This is the story of Gaetan du Cheyne, Class 10 Spatial Machinery Mechanic at the great spaceship refit station known as Stardock. Gaetan du Cheyne. No mother, no father, no children, no wife, no friends, no home, no nothing. Just a job. A empty man, a hollow man, paid well enough for his complex skills that, when he’s not consuming a steady diet of net porn, he gets to play the stock market. Until, one fine day, he finds himself in possession of a prototype FTL starship, and goes out among the worlds in search of… something. Anything. Maybe only the lost, empty dreams that were all he had as a child, dreams that deserted him as an adult. What he finds, in the end, if you can understand the man, if you can understand his lost dreams, may change you forever, if you’re lucky.

Acts of Conscience Cover Final Review
Science fiction and fantasy have antiheros aplenty. Think Thomas Covenant, Frankenstein’s monster, or Alex from A Clockwork Orange. Add Gaetan “Don’t Call Me Gae” du Cheyne, the protagonist of Acts of Conscience, to the list. Gaetan is an ordinary, self-involved, maybe-misogynistic orbital mechanic. He drinks, obsesses about women (as objects of his impotent lust), and irritates people. But oh, how realistic Gaetan is–a masterful characterization by William Barton. In fact, Gaetan’s thoughts are almost too human and scattered, and Barton relies on ellipses rather heavily … when writing what’s going on in Gaetan’s head.

When Gaetan’s forgotten investments turn him into the sole owner of a faster-than-light spaceship, he flees his pathetic life and heads to planet Green Heaven to seek out the adventure and excitement he’s craved. Instead, his journey reveals only the intergalactic depredations of men just like himself–brutal rapes, senseless killing, eradication of cultures and ecologies. He also discovers an ancient alien civilization contemplating the eradication of humanity. What’s an honest antihero to do?
Acts of Conscience received a special mention in the 1997 Philip K. Dick Awards.–Therese Littleton

With insight and intelligence, Barton (When Heaven Fell) describes a series of moral dilemmas with no easy solutions confronting Gaetan du Cheyne, his bored, troubled 26th-century protagonist. The fortuitous beneficiary of a stockmarket power play, du Cheyne becomes the proud owner of a faster-than-light prototype spaceship with which he plans to explore the starry skies. Wisely, however, Barton resists the urge to turn this into another celestial picaresque, creating instead a deeply disturbing tale of a young man whose past troubles stand in the way of his ability to know or do what is right. In fact, in spite of the spaceship device, Gaetan’s journey is a psychological, not a physical one. The ethical challenges he faces all occur on the ironically named world of Green Heaven, where he must decide what, if anything, to do about the systematic destruction of the planet’s intelligent species and his discovery of another species’ own plans for humanity. There is an intense and intensely pleasurable display of erudition, writerly tact and hard psychological realism as du Cheyne confronts difficult questions about exploitation and survival, evolutionary reality and moral righteousness. There are no obvious answers, but there is a fascinating work of science fiction that easily rises above the stock-in-trade.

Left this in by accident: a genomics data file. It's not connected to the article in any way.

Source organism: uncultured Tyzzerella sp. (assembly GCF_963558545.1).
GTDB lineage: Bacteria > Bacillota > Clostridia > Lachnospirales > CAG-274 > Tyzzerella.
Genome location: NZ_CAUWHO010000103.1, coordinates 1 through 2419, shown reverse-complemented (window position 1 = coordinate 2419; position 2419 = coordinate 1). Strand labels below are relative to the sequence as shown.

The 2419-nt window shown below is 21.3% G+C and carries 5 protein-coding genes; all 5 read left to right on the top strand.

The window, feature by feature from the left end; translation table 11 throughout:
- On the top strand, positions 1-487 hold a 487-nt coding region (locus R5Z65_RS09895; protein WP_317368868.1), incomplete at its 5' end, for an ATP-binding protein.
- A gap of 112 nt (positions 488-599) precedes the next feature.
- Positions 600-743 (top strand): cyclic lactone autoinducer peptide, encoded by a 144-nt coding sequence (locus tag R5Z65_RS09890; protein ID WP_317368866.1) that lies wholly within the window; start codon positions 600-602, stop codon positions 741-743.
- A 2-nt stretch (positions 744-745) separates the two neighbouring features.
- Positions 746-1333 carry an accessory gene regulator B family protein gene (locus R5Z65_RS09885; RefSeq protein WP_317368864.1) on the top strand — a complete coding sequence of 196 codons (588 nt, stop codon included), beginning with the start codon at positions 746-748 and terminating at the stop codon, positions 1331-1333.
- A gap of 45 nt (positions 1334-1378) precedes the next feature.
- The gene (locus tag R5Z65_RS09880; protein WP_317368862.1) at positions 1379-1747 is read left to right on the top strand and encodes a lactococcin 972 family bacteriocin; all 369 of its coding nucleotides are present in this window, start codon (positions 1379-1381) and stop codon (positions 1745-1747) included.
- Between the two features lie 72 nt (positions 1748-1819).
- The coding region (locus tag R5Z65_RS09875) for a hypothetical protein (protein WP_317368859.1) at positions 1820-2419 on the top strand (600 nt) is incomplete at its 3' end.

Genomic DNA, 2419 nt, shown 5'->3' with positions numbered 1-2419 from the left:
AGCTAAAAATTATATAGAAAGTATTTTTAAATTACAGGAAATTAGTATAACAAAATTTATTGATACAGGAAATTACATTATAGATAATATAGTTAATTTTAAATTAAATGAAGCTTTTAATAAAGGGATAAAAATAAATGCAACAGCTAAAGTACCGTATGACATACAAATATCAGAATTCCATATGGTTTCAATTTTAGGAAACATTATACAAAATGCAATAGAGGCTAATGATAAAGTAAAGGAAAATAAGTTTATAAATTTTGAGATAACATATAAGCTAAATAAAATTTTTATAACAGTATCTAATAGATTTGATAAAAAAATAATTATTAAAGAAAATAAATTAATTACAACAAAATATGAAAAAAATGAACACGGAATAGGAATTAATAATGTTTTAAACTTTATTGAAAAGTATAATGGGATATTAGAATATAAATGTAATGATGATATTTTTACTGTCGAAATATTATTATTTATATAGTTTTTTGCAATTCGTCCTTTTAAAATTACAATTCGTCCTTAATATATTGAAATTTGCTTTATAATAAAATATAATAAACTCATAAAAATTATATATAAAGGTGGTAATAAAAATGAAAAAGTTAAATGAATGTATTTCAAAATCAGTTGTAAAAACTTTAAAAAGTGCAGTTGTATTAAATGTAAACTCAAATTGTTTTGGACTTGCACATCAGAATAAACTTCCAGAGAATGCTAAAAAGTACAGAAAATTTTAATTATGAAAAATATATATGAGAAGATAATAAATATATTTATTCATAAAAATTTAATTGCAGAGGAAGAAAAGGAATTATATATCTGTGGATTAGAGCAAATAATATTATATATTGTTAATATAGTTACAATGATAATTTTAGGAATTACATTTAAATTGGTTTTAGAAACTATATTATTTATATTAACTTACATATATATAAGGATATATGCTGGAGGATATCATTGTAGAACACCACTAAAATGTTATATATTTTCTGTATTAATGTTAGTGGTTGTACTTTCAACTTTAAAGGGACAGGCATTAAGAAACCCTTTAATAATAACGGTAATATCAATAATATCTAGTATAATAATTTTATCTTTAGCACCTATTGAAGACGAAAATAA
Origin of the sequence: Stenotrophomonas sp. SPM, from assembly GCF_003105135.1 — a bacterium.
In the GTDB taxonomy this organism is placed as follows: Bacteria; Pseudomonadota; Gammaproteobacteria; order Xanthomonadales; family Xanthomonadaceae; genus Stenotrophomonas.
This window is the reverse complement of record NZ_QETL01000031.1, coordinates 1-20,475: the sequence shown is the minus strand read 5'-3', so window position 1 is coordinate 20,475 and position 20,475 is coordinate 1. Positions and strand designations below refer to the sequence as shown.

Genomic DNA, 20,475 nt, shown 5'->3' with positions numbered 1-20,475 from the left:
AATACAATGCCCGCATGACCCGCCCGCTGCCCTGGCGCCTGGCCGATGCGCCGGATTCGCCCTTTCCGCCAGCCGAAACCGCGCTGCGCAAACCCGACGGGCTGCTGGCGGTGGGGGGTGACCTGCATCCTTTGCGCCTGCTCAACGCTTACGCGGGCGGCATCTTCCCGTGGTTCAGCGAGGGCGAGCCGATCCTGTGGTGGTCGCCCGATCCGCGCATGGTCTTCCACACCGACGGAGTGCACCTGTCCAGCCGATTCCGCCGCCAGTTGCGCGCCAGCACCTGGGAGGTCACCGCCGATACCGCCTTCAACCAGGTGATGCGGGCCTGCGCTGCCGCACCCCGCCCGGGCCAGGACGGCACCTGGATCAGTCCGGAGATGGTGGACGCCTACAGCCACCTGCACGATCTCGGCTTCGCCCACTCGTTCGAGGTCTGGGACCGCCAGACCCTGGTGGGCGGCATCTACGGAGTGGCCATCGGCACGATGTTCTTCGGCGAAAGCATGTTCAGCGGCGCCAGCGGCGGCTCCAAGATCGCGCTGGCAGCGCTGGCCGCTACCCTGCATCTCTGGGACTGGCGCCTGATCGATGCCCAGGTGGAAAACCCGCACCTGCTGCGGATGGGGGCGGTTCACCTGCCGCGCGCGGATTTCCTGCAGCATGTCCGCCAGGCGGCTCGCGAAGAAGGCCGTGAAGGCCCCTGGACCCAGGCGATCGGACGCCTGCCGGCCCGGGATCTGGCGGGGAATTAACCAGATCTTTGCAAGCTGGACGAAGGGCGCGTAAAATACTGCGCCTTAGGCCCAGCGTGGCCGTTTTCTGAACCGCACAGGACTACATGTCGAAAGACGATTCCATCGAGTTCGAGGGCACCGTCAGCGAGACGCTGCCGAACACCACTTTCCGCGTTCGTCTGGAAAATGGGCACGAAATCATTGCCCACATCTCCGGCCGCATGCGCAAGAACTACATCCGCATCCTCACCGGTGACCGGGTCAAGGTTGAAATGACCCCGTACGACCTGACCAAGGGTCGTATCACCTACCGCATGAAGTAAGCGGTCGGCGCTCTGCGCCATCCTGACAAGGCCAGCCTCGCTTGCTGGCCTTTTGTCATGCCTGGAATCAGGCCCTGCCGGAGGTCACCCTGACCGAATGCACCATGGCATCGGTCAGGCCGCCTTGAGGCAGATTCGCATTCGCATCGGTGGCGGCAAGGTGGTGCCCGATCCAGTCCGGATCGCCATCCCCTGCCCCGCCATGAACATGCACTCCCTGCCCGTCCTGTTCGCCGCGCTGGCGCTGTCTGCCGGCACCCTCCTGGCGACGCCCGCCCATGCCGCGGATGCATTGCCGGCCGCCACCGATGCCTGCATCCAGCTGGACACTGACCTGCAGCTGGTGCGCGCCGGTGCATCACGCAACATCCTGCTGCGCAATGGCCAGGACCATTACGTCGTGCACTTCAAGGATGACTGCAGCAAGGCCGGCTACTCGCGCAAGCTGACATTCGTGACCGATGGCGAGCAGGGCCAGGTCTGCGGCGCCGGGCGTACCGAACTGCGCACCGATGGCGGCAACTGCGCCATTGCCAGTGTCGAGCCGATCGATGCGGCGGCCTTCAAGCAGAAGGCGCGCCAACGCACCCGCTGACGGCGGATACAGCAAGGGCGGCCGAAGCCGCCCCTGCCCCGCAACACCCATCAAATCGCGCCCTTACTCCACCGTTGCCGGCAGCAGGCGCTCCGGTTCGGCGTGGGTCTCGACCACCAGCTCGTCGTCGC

Copyright 1996 Reed Business Information, Inc

William Barton was born in Boston, Massachusetts, in 1950, during the first year of the Korean War, and not long after Edgar Rice Burroughs left for Barsoom, and it was all downhill from there. He grew up in Marumsco Village, one of those wonderfully empty-looking suburbs concealing strange nooks and crannies the developers had failed to bulldoze under, places that became a host of imaginary worlds. Having more or less grown up, he tried college, flunked out, tried again, flunked out again, married a few times, at least one child, etc. Became a marine machinery mechanic (nuclear submarines were involved), quit that at the dawn of the modern computing era to become what’s called a software architect, and… well. Somewhere along the way, fell back into those imaginary worlds that were so much more satisfactory than real life. His first novel, Hunting On Kunderer, was published in 1973, followed by dozens more novels and short stories over the ensuing years, including Hugo Award finalist “Age of Aquarius.” If you like Acts of Conscience, he wishes you would read Crimson Darkness, the story he first dreamed of telling while lurking in the woods near Marumsco Village a half-century ago. Kaor.

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So there you have it, my friends. The Philip K Dick Award Storybundle includes Aestival Tide by Elizabeth Hand (PKD Finalist), Life by Gwyneth Jones (PKD Winner), The Cipher by Kathe Koja (PKD Finalist), Points of Departure by Pat Murphy (PKD Winner), Dark Seeker by K. W. Jeter (PKD Finalist), Summer of Love by Lisa Mason (PKD Finalist), Frontera by Lewis Shiner (PKD Finalist), Acts of Conscience by William Barton (PKD Special Citation), Maximum Ice by Kay Kenyon (PKD Finalist), Knight Moves by Walter Jon Williams (PKD Finalist), and Reclamation by Sarah Zettel (PKD Finalist).

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